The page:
In addition, there is a common factor in most of those affected by palalia, and that is that they usually have a premonitory sensation before repeating that syllable, word or phrase , and this same sensation works as an unpleasant stimulus, so that when the word is repeated, the person experiences a relief, constituting a reinforcement of the behavior.

Related disorders

There are several disorders that are altering the functioning of language, so they are related to palilalia. Below are the disorders most commonly associated with palilalia.

1. Tourette’s syndrome

Tourette’s syndrome consists of the chronic repetition of motor tics, accompanied by vocal tics . One of the best known symptoms of Tourette syndrome is the emission of obscene or morally reprehensible words in an impulsive manner. Another very similar symptom is palilalia.

2. Autism spectrum disorders

The autism spectrum encompasses a number of developmental disorders. These disorders have in common the impairment of communication, behavior, and social interactions . Palilalia disorder may also be present on the autism spectrum, due to the fact that there is an alteration of developmental areas such as language.

3. Dementia

Finally, pathologies of dementia can be strongly associated with palilalia. Dementias, which are pathologies in which there is neurodegeneration, lead to the loss of cognitive faculties .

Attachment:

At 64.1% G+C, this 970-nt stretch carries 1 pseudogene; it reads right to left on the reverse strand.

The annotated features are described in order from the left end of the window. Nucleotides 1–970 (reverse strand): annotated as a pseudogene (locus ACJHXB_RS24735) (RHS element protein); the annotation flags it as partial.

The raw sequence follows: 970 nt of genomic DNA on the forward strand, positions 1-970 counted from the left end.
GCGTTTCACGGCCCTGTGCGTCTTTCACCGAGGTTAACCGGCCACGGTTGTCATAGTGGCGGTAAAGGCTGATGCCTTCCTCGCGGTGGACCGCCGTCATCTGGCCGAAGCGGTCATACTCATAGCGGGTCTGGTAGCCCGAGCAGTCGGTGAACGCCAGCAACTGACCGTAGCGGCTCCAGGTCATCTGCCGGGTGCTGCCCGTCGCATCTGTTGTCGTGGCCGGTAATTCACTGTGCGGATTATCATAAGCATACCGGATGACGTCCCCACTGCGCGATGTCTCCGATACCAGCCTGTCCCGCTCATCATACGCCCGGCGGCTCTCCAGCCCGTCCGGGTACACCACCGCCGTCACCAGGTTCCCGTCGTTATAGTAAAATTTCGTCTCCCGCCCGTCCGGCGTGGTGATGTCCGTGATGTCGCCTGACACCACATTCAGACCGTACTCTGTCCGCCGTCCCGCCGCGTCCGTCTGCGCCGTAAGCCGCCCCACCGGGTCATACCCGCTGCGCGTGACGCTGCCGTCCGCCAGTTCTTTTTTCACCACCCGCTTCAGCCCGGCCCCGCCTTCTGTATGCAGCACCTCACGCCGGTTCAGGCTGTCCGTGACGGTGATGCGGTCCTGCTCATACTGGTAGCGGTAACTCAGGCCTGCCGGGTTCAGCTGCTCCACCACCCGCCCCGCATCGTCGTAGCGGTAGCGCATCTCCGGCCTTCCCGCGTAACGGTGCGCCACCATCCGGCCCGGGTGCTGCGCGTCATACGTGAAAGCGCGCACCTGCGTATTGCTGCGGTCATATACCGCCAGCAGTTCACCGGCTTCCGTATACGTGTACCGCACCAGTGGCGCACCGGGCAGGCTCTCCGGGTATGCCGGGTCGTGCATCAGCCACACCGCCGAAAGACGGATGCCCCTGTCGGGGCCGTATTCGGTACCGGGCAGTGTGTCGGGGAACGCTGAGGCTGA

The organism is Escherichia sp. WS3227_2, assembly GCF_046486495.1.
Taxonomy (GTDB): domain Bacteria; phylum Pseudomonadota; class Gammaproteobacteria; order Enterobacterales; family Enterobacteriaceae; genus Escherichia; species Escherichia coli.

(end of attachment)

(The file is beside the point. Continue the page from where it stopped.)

When neurodegeneration affects brain regions that are involved in language and self-regulation, language symptoms such as palilalia or also echolalia may appear.

Treatment

Firstly, it must be taken into account that the diagnosis of palilalia as a language and psychological disorder takes place when it is considered that palilalia deteriorates the quality of life of the person , generating a discomfort or suffering in the patient.

The treatment provided then, usually varies depending on the degree of affectation of palilalia to the patient’s daily life, taking into account factors such as the periodicity of symptoms, or the duration of these. Thus, a high frequency and duration of involuntary repetitions characteristic of palilalia can affect the patient’s sleep quality, for example.

Obviously there is nothing that makes repetitions disappear forever, but there are procedures that soften these symptoms , such as behavioral therapies, performed by psychologists specializing in language and/or childhood. These therapies can be accompanied by the help of speech therapists.

In more serious cases, neuroleptic drugs can be used if advised by a specialist, in order to prevent the symptoms from affecting the quality of life of the patients, as we have already mentioned, impacting for example on the quality of sleep.

In any case, parents or guardians of children should always be alert in order to avoid stressful situations for the child. In addition, learning relaxation techniques that make them stay calm in critical moments of constant repetition is a good recommendation for parents.

Bibliographic references:

  • American Psychiatric Association (2016). DSM-5. Diagnostic and Statistical Manual of Mental Disorders. Pan-American Medical Publishing House.
  • Calavia-Traín, J. (2014). State of the art: speech disorders in the early years. UNIR.
  • Chernousova, L. (2008). Conception on severe communication disorders. LIGHT, Educating from science, 7(1).